• Try gentle massage and changing position to help circulation and stimulate warmth.

Swelling and MND

Your feet and legs can swell due to a build-up of fluid. It may help to:
  • Talk to your doctor about the possible causes and treatments.
  • Keep your legs elevated with cushion support.
  • Use massage and gentle exercise to help disperse the fluid.
  • Ask your doctor about elastic stockings and crepe bandages.

Pain, stiffness and cramp with MND

People with MND may suffer some pain from stiff joints, muscle tension and cramp. To help alleviate the pain:
  • Support your arms by using slings or specially adapted clothing when walking
  • When seated, use cushions, armchairs or tables for support.
  • Cramp can be alleviated by gently massaging the affected part and keeping it warm until the pain subsides.
  • Physiotherapy and careful positioning can help
  • Muscle-relaxing drugs may be helpful, but can have side effects of drowsiness and weakness
  • Regular turning and re-positioning will help to prevent sore areas of skin from developing, especially where bones are close to the surface.

Neck weakness from MND

Weak neck muscles can cause the head to drop. You can:
  • Use reclining chairs, headrests, collar or chin supports.
  • Use a velcro or elasticised band placed around the forehead and attach it to the back of the headrest of the chair.
  • Speak to your occupational therapist for advice.

Arm function and MND

There are many aids and devices that can help you continue to do tasks independently. These include:
  • specially designed cutlery with large handles and straps
  • plates with deep rims or a guard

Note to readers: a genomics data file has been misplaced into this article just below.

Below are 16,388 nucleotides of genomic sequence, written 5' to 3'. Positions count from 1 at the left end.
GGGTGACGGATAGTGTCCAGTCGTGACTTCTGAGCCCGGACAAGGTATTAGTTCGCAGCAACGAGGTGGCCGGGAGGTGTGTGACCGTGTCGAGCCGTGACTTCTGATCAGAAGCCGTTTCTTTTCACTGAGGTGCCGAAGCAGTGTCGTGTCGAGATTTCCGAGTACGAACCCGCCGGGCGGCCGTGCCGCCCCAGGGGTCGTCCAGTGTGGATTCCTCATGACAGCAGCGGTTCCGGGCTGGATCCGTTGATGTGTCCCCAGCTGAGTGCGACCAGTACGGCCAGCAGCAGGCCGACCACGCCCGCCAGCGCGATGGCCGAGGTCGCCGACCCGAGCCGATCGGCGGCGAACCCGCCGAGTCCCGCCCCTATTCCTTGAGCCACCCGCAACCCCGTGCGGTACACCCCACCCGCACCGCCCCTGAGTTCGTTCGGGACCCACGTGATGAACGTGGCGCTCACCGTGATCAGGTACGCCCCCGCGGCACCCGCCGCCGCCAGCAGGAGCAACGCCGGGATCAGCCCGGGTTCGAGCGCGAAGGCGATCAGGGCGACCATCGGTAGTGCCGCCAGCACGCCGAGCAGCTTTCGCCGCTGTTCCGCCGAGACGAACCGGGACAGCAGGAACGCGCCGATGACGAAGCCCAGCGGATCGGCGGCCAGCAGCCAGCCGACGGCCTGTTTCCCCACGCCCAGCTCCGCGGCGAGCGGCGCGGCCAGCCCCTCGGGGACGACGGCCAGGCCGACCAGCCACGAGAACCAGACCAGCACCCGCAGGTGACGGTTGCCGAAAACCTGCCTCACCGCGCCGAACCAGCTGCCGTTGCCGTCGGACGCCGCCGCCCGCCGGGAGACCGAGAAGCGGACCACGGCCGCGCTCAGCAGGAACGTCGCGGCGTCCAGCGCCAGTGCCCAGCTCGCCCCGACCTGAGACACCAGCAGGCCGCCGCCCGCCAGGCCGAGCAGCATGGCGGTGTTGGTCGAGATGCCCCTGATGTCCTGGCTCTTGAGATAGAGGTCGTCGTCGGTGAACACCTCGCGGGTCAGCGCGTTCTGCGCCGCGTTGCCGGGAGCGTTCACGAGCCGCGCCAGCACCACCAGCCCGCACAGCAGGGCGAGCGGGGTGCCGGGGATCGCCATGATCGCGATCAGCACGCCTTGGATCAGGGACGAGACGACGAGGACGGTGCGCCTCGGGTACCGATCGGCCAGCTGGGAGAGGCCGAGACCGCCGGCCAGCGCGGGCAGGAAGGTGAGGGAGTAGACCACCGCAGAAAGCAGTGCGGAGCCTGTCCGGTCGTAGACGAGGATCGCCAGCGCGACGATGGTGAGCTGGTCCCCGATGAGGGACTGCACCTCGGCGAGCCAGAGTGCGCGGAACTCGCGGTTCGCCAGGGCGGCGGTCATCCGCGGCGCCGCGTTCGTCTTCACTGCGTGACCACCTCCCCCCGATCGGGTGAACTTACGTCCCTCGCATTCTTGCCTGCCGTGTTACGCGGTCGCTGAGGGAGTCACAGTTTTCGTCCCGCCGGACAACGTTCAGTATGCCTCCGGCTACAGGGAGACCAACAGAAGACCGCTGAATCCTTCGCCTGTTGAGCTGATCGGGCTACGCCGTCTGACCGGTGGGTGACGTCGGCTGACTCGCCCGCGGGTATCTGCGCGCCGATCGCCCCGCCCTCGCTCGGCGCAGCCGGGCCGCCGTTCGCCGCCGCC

• cups with two handles and flexi-straws
  • lightweight utensils and bowls. Speak to your occupational therapist for advice.

Where to get help

  • Your doctor
  • Motor Neurone Disease Association of Victoria Tel. 1800 806 632
  • Specialists such as neurologists, speech therapists, occupational therapists, physiotherapists, dietitians and psychologists

Things to remember

  • As MND progresses, the person will need help with daily tasks.
  • The right aids and equipment can help people with MND retain some independence and quality of life.
  • There are professionals who can help identify the appropriate resources, aids, equipment and support.

More information

Neuromuscular system

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Other movement related conditions

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This page has been produced in consultation with and approved by: Motor Neurone Disease Association of Victoria

Last updated: June 2014

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Content on this website is provided for education and information purposes only. Information about a therapy, service, product or treatment does not imply endorsement and is not intended to replace advice from your doctor or other registered health professional. Content has been prepared for Victorian residents and wider Australian audiences, and was accurate at the time of publication. Readers should note that, over time, currency and completeness of the information may change. All users are urged to always seek advice from a registered health care professional for diagnosis and answers to their medical questions.